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39 of 47 people found the following review helpful By darragh o'donoghue on April 26, 2002
Format: DVD
Some way into Abel Ferrara's 'King Of New York', two gangsters conspire in a small cinema showing F.W. Murnau's 1922 horror classic 'Nosferatu'. Playing the scene where the vampire disembarks his corpse- and rat-ridden ship docked in England, it has clear reference to Ferrara's protagonist, Frank White (Christopher Walken in one of cinema's great, mercurial performances), a drug-smuggler recently released from a long period in prison, hoping to reassert his local criminal power. White refers to his return as 'coming back from the dead', and Walken's long, haunted figure and dancer's movements have some of the aristocratic grace of a famous screen Dracula, Christopher Lee. Mostly seen at night, he gathers new recruits (fresh blood) around him to 'feed' on. One remarkable shot, after a prolonged sequence of speedy violence, has him lit so his eyes shine like some haunted undead; another has the camera following him through a railway station until it is stopped by bars - it can only impotently watch as White glides up the stairs to be swallowed by the night. The film even has as one of his opponents a cop played by future vampire-slayer Wesley Snipes.
But the 'Nosferatu' allusion points to something else - Ferrara's strange absorption of silent cinema. In terms of content, 'King' is a gangster film like any other: loud, ugly, violent, brutal, lurid, hysterical. But it has a purity and beauty very different from the stylised melodramas of Martin Scorcese, whose equally bloodthirsty 'Goodfellas' came out in the same year.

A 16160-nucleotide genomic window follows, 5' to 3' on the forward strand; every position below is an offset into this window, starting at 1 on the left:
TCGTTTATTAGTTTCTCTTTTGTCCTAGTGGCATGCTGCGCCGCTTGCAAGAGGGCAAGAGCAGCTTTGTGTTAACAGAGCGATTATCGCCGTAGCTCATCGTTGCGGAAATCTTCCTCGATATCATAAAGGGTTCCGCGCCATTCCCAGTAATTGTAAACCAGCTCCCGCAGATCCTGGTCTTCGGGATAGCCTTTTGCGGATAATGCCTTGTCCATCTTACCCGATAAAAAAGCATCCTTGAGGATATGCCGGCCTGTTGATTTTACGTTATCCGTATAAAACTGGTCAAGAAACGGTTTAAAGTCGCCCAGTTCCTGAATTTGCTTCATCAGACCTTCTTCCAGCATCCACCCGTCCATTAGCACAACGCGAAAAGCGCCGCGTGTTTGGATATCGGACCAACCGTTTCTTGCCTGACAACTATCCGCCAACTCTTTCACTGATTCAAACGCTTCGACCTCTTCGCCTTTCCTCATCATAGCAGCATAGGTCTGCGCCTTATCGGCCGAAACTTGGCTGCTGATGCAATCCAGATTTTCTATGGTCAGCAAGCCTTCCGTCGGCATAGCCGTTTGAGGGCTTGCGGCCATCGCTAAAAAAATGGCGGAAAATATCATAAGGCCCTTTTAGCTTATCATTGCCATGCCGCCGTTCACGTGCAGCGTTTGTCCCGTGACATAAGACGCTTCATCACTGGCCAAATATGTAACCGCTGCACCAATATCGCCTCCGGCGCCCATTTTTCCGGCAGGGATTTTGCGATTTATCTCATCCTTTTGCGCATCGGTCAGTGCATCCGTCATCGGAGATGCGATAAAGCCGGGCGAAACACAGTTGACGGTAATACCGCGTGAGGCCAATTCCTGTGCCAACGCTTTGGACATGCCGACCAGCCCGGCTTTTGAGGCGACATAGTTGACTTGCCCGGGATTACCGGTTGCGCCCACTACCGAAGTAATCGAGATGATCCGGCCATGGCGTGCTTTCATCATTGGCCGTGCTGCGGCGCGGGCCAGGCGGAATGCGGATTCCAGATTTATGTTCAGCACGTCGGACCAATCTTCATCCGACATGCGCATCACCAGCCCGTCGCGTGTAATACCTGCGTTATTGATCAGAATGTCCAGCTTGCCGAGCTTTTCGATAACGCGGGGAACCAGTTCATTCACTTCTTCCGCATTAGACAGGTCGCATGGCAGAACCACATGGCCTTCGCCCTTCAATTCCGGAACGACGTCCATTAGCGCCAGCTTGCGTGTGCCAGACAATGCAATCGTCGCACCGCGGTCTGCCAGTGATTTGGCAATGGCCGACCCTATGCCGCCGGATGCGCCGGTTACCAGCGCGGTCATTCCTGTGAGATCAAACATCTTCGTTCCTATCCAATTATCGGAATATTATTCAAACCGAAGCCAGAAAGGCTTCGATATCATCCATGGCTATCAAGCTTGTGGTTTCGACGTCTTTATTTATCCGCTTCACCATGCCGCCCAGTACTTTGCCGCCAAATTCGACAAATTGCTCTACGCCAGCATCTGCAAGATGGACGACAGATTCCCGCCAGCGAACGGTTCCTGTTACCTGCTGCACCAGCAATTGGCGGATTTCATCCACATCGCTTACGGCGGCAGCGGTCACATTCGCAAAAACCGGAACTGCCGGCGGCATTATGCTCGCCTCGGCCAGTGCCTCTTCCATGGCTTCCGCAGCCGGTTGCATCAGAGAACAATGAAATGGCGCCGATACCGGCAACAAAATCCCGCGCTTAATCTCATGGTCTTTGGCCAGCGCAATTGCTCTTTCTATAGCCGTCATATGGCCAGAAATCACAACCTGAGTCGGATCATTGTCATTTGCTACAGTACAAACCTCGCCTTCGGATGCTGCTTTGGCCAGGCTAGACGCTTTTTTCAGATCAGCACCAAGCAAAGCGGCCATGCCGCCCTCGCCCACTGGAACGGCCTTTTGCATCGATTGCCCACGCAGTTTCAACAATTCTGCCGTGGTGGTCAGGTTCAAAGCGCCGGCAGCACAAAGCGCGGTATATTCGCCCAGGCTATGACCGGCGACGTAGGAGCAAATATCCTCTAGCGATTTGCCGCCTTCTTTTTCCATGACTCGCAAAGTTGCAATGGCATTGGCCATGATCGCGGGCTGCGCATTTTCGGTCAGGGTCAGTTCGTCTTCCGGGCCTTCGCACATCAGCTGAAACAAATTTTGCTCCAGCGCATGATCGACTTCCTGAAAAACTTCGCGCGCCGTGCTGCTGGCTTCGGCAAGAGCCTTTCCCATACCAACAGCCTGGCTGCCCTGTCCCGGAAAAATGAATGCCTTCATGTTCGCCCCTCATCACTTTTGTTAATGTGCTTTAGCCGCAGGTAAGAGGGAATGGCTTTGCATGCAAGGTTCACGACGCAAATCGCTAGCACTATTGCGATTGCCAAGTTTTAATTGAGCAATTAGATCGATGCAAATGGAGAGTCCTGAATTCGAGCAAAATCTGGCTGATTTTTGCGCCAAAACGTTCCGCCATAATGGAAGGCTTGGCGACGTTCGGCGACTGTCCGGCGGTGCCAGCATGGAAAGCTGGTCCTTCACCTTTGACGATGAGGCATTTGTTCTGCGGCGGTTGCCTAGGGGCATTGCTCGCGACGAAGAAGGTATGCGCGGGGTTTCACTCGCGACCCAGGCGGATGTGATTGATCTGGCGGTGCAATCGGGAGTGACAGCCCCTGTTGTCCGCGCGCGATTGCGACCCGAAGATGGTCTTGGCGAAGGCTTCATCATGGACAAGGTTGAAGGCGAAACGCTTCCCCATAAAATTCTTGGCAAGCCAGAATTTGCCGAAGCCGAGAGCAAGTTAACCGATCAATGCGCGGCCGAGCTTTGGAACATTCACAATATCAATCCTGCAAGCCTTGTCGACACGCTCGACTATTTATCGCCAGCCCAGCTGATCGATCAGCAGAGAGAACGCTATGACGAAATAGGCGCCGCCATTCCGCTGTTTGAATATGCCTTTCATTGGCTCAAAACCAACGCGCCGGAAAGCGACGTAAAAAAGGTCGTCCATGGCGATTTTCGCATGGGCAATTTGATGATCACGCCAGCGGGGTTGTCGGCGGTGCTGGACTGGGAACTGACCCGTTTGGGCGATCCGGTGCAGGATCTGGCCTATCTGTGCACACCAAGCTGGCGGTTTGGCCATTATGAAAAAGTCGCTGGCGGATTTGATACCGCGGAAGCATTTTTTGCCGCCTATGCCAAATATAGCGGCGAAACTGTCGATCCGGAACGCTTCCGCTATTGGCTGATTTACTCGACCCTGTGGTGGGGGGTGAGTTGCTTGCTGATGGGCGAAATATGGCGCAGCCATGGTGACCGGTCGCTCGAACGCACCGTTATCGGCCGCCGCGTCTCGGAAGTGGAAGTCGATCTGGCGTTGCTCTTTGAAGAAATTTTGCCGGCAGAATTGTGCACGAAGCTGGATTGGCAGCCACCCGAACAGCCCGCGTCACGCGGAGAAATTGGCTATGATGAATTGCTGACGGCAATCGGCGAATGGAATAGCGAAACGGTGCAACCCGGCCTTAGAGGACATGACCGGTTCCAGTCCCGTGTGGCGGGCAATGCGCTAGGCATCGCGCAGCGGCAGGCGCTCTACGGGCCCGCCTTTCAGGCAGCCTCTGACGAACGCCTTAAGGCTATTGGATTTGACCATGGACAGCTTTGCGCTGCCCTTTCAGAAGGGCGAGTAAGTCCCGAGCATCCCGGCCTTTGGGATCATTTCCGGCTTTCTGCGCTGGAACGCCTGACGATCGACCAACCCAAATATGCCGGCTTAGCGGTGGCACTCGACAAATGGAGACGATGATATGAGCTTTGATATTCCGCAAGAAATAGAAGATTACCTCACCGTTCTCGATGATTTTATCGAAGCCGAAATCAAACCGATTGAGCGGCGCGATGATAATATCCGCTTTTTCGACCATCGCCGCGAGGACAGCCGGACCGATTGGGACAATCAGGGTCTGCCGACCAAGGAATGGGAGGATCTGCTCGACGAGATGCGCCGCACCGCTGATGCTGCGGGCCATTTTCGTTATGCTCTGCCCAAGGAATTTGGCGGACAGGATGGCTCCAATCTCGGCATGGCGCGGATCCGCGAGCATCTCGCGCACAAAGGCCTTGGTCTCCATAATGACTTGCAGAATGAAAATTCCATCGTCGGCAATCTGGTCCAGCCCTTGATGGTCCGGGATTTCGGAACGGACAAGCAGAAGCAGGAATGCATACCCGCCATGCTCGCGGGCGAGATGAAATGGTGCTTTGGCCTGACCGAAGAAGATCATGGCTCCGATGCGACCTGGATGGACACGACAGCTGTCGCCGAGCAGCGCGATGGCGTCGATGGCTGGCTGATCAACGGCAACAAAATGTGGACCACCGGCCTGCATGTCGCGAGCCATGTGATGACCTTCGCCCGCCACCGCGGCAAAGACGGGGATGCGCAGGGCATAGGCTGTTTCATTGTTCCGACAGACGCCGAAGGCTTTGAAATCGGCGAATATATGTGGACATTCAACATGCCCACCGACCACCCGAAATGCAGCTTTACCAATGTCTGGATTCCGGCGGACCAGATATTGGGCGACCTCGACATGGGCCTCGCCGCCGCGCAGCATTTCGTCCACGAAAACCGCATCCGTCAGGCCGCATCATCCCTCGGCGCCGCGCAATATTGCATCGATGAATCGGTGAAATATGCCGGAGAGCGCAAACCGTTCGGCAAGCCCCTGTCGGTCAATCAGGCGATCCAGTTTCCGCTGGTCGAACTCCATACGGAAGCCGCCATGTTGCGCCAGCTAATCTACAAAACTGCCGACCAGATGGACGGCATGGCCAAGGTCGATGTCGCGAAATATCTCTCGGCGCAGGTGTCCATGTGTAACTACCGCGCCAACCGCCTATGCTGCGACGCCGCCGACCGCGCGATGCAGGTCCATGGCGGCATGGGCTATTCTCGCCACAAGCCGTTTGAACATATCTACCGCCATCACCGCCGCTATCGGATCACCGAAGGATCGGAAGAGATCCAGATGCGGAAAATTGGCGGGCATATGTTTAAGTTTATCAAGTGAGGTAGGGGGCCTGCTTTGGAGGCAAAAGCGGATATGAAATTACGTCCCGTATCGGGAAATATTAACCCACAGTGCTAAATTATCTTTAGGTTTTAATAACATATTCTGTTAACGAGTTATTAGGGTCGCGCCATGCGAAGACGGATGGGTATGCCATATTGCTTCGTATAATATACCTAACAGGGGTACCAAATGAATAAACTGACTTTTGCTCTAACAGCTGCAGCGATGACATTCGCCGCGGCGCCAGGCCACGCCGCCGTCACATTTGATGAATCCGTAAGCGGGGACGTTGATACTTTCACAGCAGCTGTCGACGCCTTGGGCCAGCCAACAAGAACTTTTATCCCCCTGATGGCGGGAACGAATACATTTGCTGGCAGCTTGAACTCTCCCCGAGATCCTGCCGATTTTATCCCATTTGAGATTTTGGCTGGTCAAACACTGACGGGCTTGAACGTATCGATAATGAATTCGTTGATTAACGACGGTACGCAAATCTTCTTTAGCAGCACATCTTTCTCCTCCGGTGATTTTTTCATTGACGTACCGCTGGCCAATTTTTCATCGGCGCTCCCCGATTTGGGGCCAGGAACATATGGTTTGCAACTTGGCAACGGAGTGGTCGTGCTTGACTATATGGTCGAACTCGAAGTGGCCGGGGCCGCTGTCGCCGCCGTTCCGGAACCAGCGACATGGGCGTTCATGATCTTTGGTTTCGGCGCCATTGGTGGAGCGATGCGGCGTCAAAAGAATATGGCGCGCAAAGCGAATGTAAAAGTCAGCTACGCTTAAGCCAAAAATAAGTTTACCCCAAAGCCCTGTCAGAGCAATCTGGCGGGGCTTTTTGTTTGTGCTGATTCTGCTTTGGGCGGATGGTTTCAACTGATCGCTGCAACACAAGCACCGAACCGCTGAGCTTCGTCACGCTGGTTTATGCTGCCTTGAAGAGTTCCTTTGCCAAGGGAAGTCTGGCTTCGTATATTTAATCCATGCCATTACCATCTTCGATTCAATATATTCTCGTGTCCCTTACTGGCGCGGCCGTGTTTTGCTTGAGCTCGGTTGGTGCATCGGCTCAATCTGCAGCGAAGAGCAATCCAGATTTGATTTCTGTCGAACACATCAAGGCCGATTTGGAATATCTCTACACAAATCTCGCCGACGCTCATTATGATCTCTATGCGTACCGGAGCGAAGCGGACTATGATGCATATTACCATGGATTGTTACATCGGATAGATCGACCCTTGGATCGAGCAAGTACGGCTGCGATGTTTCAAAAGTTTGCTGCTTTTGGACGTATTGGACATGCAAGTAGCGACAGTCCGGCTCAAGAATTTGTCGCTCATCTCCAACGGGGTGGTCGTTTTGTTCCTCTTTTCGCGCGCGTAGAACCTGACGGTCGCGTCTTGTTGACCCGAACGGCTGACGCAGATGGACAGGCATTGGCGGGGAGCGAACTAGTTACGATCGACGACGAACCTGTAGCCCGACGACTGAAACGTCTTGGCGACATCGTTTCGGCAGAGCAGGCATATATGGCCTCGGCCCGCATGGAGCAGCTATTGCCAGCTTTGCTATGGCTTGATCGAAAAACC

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7 of 7 people found the following review helpful By Martin Daly on June 25, 2000
Format: DVD
Abel Ferrara does not make films that could be regarded as wholesome family entertainment; in fact, he is arguably the most raw, uncompromising filmmaker at work in America today. This is the man whose work includes such controversial classics as Ms. 45, the Driller Killer and the extraordinary Bad Lieutenant which featured a fearless, powerful performance from Harvey Keitel. However, King of New York manages to combine the edgy, hardcore tension of his earlier work with the kind of polish that comes from a director who is absolutely aware of his vision. The story begins with Christopher Walken's character, Frank White, being released from prison. No sooner has he left than his rivals in the drug business (who have been getting richer and more powerful since his absence) are being killed off by White's loyal subordinates. These minions include such well known character actors as Steve Buscemi and, giving a truly psychotic, energised performance, Laurence Fishburne as the somehow appropriately named Jimmy Jump. White's aim is to gain ultimate control of drug trafficking in New York, hence the title 'King of New York', a fact that impels the law, here represented by Victor Argo, Wesley Snipes and David Caruso, to take drastic (and unlawful) measures to prevent from happening. One of the most notable aspects of this film is that it steadfastly refuses to pass judgment on any of its characters, good or bad. For example, on one hand, we have Walken's character who is planning to use his ill-gotten gains to fund a local children's hospital.Read more ›